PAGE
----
Josh Berk’s Book Supports Animal Cruelty: Urgent Petition

UPDATE: If you think this post is for real, make sure you read this one next. 😉

I’ve got a beef with fellow YA author, Josh Berk, and readers, I need your help.

Some of you know that I’m vegetarian. That means I don’t eat any meat, chicken, or fish1, and I don’t support the cruel practices of factory farms and most other modern food production facilities. It’s not something I generally evangelize, because to me, eating is like religion and sexual orientation and lots of other things that should be grouped into the broad category of “don’t you worry ’bout what I be doin’.” But when I see something that so blatantly sets out to mock and endorse cruelty and torture, I have to step in.

I recently learned that the current title of Josh Berk’s debut novel—the one I’d heard and believed was a temporary placeholder—is in fact the real title. And that makes me see blood red! Josh Berk, to whom I just presented the Zombie Chicken Award for his humorous blogs, supports animal abuse with his pro-murder debut title, THE DARK DAYS OF HAMBURGER HALPIN!

Dark Days, Mr. Berk? Do you have any idea what the life of an average beef cow is like? Hint: dark! So dark that I can’t even write about the atrocities a little cow endures without flashing a big fat RATED R for extreme violence and graphic content. There are plenty of other online sources to learn about such horrors that I don’t need to recount them here, but I will share this note, from

Like all animals, cows form strong maternal bonds with their children, and on dairy farms and cattle ranches, mother cows can be heard crying out for their calves for days after they are separated.

By including HAMBURGER in your book title as if it’s some kind of funny little inside joke, you’re supporting the heartless ripping away of precious babies from their crying mothers. Are you really that cruel?

Josh Berk, from one young adult author to another—no, from one compassionate being to another—I implore you in this very public space known as, the great democratizer among Ted-lovers and those who write stories about kids and teens, to renounce the book title that reeks of torture like so much non-irradiated meat gone rancid.

Reject murder and embrace a new, cruelty-free, non-animal-tested title…


I realize that you’ve put many hours into writing, selling, and promoting your book in advance of its upcoming release under its former unenlightened title, but those hours are nothing compared to the hours of suffering a single beef cow endures on its pathetic path from cute, cuddly calf to greasy, steaming hamburger. Tortured and killed to put unhealthy food on our plates.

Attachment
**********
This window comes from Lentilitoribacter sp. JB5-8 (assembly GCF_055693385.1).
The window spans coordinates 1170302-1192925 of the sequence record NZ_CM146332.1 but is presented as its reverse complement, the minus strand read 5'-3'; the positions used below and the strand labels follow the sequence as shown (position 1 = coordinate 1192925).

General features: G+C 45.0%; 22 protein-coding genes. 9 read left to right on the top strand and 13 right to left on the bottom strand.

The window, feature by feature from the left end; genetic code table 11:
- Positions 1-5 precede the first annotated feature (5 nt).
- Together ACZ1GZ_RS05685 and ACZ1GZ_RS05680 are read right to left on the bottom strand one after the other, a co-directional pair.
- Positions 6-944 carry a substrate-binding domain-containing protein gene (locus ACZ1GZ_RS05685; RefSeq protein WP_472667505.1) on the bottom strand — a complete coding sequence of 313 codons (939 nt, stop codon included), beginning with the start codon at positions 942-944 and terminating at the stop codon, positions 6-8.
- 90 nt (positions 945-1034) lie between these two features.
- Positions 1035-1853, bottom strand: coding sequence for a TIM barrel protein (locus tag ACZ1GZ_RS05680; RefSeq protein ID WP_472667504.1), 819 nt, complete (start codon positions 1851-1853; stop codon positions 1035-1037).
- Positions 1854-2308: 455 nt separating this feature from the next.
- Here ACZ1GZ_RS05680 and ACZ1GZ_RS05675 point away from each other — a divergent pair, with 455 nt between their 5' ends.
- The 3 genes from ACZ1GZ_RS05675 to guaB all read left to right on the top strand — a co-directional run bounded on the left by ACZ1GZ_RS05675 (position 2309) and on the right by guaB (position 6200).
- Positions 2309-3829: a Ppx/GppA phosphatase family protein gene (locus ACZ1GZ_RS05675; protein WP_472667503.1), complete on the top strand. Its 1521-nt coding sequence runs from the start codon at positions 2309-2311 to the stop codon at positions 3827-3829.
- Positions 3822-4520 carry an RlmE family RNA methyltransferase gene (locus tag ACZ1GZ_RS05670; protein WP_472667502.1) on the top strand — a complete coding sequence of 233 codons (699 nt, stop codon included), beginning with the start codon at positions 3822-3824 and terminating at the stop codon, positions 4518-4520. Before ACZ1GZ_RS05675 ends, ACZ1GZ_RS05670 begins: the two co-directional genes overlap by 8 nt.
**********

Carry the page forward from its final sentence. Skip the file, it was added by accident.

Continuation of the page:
The book isn’t even out yet. The cover hasn’t been finalized, there aren’t any fan posters or Facebook flare buttons or press-on tattoos of this Hamburger Halpin character. A title change would require minimal effort. Minimal effort, for invaluable karmic returns and a little pro-veggie awareness, too.


Josh Berk Responds: I’m No Meathead

I sent my thoughts to Mr. Berk through our mutual agent, wanting to go about things the correct way before publicly lambasting him. To my surprise, he responded immediately:

Sarah, as much as I wanted to write off your comments as extremist, honestly, you’re not the first to contact me about this, and I truly don’t want to be insensitive to your feelings or to the plight of animals. So I’ve decided that if the readers feel so strongly about it, I will try to change the title, if it’s possible (no promises, as we’re getting closer to the release date). Before I approach my agent and publisher, I’d like to get a sense for the general reader reactions…

General reader reactions! That’s us, people. So… with Mr. Berk’s permission, I’m asking you to leave a comment here if you’d like him to consider a title change. I’ll send him the responses and see if we can make a difference. I know it’s a long shot, but I’m just glad he’s listening! He said he’d try!

Ok, I know this sounds a little batty, seriously. But I’m not telling anyone not to eat meat. That’s your choice. I’m just asking that Mr. Berk remove the reference from his book, because hamburgers (and how they become hamburgers) aren’t funny at all, and I don’t think it’s cool to be promoting it like it’s some kind of joke that 50 million cows are abused and slaughtered every year.

Thanks for your support, guys. And thanks for your willingness to hear us out, Berk. YA authors are the best!

UPDATE: If you think this post is for real, make sure you read this one next. 😉